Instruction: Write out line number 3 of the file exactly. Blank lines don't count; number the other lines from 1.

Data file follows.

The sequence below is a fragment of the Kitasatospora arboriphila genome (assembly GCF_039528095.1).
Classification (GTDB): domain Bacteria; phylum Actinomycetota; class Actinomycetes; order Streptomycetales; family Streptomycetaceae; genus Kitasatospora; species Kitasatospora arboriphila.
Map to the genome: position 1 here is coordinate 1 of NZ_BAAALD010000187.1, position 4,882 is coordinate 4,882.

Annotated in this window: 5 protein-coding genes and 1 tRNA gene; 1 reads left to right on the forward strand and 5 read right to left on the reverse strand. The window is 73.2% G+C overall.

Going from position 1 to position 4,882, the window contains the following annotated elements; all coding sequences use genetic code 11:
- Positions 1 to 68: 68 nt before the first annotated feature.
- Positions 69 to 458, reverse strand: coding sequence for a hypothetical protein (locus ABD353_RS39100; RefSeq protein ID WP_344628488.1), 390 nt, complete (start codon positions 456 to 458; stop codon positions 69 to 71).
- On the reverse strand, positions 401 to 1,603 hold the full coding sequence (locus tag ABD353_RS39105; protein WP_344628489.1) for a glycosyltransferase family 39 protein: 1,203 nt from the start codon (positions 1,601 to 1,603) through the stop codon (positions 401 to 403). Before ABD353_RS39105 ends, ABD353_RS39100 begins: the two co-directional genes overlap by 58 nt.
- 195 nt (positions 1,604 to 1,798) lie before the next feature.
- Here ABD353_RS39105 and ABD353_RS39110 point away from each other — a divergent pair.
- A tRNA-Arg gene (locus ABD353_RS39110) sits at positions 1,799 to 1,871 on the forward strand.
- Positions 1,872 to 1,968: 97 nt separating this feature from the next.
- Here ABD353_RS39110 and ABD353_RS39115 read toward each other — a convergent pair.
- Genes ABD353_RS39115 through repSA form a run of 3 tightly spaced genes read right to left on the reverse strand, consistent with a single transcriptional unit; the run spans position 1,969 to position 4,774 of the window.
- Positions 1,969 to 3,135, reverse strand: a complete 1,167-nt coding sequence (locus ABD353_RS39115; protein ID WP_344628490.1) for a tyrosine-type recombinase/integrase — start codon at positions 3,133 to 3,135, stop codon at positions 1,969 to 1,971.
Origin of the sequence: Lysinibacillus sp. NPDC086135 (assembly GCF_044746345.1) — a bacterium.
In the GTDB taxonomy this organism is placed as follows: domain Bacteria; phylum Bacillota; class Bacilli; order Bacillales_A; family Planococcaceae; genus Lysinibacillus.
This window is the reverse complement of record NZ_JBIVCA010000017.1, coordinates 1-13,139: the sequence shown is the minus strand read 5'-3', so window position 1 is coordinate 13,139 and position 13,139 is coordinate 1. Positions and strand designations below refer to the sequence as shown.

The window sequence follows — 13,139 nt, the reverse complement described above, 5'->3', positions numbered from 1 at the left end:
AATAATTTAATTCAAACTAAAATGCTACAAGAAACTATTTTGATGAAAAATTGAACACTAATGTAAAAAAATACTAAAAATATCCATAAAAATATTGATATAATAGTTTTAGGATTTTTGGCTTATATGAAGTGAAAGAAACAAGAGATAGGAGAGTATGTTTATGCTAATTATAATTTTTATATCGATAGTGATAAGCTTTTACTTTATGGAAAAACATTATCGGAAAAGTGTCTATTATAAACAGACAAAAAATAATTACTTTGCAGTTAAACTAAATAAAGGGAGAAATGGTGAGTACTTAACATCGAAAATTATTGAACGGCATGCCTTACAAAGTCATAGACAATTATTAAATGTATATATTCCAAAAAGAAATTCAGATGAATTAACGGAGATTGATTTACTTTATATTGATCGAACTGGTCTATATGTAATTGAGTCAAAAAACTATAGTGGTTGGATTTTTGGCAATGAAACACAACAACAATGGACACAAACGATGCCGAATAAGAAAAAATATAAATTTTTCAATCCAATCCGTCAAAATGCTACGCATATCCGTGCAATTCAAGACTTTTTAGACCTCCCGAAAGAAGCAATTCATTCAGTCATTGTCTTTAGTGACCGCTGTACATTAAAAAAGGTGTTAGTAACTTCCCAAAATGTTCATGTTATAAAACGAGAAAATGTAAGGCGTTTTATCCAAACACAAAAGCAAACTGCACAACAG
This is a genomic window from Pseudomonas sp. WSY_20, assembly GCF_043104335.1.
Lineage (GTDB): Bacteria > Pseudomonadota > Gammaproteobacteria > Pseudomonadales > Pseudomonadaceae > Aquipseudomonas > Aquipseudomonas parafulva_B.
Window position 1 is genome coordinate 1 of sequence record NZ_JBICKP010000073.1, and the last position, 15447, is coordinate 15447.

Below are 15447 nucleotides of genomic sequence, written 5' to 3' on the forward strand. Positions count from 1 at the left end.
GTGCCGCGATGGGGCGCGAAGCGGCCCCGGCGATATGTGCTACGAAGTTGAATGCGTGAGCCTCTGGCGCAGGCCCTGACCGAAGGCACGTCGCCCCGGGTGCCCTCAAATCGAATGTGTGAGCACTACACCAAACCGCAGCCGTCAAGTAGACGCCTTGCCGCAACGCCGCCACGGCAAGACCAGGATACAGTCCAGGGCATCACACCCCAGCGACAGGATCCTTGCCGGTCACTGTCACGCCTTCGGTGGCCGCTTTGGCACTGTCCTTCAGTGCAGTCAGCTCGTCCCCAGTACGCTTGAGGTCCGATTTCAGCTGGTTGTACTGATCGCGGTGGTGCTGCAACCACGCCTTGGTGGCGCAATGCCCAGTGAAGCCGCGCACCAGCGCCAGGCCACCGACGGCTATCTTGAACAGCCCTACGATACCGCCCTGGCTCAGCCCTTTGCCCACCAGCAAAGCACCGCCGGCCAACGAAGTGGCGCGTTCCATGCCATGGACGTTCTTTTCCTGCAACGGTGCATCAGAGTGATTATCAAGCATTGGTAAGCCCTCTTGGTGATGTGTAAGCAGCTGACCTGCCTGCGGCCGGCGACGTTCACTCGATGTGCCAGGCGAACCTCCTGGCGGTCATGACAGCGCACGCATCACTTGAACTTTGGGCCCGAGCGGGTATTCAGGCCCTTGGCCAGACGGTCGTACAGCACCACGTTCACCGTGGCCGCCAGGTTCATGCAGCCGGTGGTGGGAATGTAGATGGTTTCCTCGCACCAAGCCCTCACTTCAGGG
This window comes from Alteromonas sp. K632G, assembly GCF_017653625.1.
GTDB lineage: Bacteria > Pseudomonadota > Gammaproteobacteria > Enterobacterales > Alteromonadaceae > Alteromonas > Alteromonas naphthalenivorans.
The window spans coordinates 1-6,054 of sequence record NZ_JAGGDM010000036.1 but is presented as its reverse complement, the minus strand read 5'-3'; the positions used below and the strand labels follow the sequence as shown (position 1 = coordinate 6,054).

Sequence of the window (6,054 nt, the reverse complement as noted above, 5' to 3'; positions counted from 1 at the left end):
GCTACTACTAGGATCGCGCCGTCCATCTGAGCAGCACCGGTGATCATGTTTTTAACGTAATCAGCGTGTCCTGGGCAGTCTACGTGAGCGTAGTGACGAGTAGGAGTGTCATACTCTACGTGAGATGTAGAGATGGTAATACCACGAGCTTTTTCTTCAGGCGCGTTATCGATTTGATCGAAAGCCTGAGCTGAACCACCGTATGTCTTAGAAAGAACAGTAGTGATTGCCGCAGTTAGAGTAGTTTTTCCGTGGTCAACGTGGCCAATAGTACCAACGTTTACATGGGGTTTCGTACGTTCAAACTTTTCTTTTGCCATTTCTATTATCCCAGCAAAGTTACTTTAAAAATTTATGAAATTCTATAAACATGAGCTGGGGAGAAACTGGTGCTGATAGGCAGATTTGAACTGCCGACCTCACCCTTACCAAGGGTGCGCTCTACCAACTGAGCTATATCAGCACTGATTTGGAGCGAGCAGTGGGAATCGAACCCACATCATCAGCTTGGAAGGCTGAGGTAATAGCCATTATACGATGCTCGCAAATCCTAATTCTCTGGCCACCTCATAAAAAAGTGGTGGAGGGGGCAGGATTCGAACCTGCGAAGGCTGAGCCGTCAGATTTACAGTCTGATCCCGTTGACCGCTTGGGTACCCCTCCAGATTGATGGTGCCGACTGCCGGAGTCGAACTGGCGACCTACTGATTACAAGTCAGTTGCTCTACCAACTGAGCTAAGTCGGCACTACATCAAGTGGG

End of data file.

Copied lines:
Map to the genome: position 1 here is coordinate 1 of NZ_BAAALD010000187.1, position 4,882 is coordinate 4,882.